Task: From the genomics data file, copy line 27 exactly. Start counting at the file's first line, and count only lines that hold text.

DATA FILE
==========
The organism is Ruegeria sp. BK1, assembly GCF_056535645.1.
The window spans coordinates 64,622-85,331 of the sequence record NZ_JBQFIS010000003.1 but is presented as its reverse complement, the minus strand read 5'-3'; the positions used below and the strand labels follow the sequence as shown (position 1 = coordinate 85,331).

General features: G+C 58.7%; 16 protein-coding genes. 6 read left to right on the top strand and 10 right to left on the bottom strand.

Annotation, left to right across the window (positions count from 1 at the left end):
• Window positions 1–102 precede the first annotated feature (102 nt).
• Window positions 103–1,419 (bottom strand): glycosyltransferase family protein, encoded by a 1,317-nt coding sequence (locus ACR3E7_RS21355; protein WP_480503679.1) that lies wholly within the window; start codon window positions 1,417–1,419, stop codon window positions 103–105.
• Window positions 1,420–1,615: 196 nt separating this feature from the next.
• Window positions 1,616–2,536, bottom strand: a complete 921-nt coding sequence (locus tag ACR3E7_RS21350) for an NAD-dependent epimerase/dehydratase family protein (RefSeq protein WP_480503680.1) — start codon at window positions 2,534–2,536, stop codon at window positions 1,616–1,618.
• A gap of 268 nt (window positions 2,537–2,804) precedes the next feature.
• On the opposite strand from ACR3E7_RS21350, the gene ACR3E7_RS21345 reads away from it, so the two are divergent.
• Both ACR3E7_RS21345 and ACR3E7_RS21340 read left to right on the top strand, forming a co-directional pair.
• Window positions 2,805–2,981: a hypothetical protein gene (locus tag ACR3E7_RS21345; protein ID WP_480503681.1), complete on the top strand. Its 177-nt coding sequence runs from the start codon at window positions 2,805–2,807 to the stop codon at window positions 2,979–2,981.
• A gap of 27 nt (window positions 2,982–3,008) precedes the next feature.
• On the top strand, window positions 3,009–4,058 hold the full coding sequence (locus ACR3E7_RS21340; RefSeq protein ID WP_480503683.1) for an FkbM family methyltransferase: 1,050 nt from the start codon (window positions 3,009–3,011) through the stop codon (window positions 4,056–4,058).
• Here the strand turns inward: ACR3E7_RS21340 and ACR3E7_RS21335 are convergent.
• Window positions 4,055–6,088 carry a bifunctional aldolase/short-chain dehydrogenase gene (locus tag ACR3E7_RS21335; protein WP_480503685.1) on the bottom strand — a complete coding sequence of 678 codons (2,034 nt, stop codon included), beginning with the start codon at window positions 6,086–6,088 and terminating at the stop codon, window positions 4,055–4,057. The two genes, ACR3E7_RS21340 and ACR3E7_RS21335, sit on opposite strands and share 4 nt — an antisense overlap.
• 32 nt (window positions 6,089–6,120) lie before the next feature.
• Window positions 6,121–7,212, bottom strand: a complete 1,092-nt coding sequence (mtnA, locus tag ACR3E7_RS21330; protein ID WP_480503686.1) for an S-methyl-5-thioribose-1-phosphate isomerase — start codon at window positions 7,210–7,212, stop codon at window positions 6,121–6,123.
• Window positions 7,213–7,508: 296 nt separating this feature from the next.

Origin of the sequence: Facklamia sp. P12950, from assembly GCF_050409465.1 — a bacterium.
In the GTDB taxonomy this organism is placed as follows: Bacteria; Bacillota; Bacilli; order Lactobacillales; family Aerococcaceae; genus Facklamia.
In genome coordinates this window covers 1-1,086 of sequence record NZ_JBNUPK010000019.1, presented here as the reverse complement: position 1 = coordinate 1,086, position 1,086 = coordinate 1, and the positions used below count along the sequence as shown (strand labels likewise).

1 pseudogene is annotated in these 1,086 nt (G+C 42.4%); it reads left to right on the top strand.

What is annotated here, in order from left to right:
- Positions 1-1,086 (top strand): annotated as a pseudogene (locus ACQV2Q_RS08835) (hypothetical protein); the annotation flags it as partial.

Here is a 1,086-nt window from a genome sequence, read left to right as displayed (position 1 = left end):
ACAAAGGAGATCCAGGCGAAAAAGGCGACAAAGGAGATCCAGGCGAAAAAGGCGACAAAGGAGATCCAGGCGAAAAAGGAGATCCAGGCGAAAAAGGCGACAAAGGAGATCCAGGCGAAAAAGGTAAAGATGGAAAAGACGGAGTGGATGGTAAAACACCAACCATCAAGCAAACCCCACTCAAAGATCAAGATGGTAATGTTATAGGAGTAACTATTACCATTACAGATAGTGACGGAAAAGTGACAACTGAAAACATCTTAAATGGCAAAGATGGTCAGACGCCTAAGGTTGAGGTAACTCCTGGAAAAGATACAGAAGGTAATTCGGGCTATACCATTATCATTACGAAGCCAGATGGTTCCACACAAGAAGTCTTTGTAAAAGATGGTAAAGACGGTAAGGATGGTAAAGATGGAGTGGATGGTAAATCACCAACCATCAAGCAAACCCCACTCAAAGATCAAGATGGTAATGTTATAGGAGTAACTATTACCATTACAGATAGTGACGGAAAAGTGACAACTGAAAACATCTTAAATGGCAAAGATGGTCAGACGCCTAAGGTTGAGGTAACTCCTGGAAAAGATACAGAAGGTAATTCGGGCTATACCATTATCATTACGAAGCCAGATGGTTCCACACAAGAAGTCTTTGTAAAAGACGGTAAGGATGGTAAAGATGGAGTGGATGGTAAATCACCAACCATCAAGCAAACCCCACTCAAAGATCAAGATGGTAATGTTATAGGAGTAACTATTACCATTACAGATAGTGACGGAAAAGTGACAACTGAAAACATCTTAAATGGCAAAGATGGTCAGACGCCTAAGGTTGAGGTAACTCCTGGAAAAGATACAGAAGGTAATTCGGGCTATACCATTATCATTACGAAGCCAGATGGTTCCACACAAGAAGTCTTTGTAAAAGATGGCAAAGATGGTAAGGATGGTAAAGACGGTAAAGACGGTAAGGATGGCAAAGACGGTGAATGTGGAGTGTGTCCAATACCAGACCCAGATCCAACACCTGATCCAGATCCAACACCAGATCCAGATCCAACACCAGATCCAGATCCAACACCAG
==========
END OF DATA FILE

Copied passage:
ACAAAGGAGATCCAGGCGAAAAAGGCGACAAAGGAGATCCAGGCGAAAAAGGCGACAAAGGAGATCCAGGCGAAAAAGGAGATCCAGGCGAAAAAGGCGACAAAGGAGATCCAGGCGAAAAAGGTAAAGATGGAAAAGACGGAGTGGATGGTAAAACACCAACCATCAAGCAAACCCCACTCAAAGATCAAGATGGTAATGTTATAGGAGTAACTATTACCATTACAGATAGTGACGGAAAAGTGACAACTGAAAACATCTTAAATGGCAAAGATGGTCAGACGCCTAAGGTTGAGGTAACTCCTGGAAAAGATACAGAAGGTAATTCGGGCTATACCATTATCATTACGAAGCCAGATGGTTCCACACAAGAAGTCTTTGTAAAAGATGGTAAAGACGGTAAGGATGGTAAAGATGGAGTGGATGGTAAATCACCAACCATCAAGCAAACCCCACTCAAAGATCAAGATGGTAATGTTATAGGAGTAACTATTACCATTACAGATAGTGACGGAAAAGTGACAACTGAAAACATCTTAAATGGCAAAGATGGTCAGACGCCTAAGGTTGAGGTAACTCCTGGAAAAGATACAGAAGGTAATTCGGGCTATACCATTATCATTACGAAGCCAGATGGTTCCACACAAGAAGTCTTTGTAAAAGACGGTAAGGATGGTAAAGATGGAGTGGATGGTAAATCACCAACCATCAAGCAAACCCCACTCAAAGATCAAGATGGTAATGTTATAGGAGTAACTATTACCATTACAGATAGTGACGGAAAAGTGACAACTGAAAACATCTTAAATGGCAAAGATGGTCAGACGCCTAAGGTTGAGGTAACTCCTGGAAAAGATACAGAAGGTAATTCGGGCTATACCATTATCATTACGAAGCCAGATGGTTCCACACAAGAAGTCTTTGTAAAAGATGGCAAAGATGGTAAGGATGGTAAAGACGGTAAAGACGGTAAGGATGGCAAAGACGGTGAATGTGGAGTGTGTCCAATACCAGACCCAGATCCAACACCTGATCCAGATCCAACACCAGATCCAGATCCAACACCAGATCCAGATCCAACACCAG